Blog: Supporting startups today

Author: Terry Gold | 26 March 2020


 

Startups & staff at the Innovation & Collaboration Centre

Startups & staff from the Innovation & Collaboration Centre.


Last week I was asked in an email from SA Government to give my thoughts on what we can all do to support startups today. It actually seems like ages ago now, because the situation is changing every day it seems. But in some ways I’m more optimistic today than I was last week. While I’ve never seen a global pandemic in my life like this, I’ve lived through (as an entrepreneur) some pretty big downturns and periods of uncertainty. They were all different and all had different challenges, but some things I think are the same.

This is what I suggested . . .

  1. Founder mental health is number one. If they can’t keep it together, the company will fail, and the founder will feel even worse. We have to support them now.
  2. Honesty is critical with ourselves, our employees and our families. Having a ‘positive mental attitude’ when things have clearly turned down doesn’t fix anything, but being honest about what has happened, and what we can do to mitigate the damage will help more than just carrying on as if nothing is wrong.
  3. I believed that South Australia was the best place for me to be in the world before the virus. I am even more thankful to be here now because I believe Australians and those of us who have chosen to live here will have the right combination of determination, care for others, and a strong belief that things will get better, and we will get through it.
  4. In the short term, our companies will face sudden and significant cash flow issues as their customers and investors freeze up waiting to see what happens. Some may go out of business for lack of a month or two of operating capital to get through the freeze up. Then, some will actually do better either because the market goes in their favour or because this downturn caused them to reshape the business in a healthy way. Some of the strongest companies in the world were startups that survived those previous downturns, so these current startups are our future for jobs in five or 10 years, and a few will replace the big companies of today that fail in the downturn. Injecting cash now could save some of those future job creators. And even if the company still fails, the cash doesn’t disappear, it goes into the community via purchases and wages.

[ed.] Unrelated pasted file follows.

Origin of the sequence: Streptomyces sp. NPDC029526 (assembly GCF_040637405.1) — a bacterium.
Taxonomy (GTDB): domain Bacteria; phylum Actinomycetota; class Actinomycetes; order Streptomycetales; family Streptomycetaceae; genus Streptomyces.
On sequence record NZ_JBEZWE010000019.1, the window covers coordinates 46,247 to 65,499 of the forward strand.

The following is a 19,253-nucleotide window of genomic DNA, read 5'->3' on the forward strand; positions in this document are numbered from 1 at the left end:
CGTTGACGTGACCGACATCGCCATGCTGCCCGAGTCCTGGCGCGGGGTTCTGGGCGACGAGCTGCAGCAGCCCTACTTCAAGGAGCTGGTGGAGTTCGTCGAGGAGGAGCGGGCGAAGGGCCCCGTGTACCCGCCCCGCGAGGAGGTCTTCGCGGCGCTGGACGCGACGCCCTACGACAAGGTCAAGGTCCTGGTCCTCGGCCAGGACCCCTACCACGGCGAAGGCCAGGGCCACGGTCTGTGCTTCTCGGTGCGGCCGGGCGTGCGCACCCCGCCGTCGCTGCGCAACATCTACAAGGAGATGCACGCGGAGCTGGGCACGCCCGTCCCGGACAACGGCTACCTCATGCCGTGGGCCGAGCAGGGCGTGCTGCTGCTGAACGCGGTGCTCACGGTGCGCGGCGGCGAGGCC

5. Assuming more people are made redundant, and I think they will be, we know that some of those people will start companies. I believe more companies start up in downturns than in good times. And the ones that do start now and make it through will be even stronger in the good times, so we need to keep helping the very early stage startups. At the ICC we are giving them a place to learn and grow, even if today it is virtual, and we are welcoming them into the startup community. That is as important as helping them to get funding.
  6. There should be no competition here. When a startup community works together it thrives.

If you are a startup founder reading this, I urge you to talk to other founders and the many people in this community who support you. This community has not gone away, it has just gone online for the moment and we need you to be a part of it.

 

South Australian Government

University of South Australia

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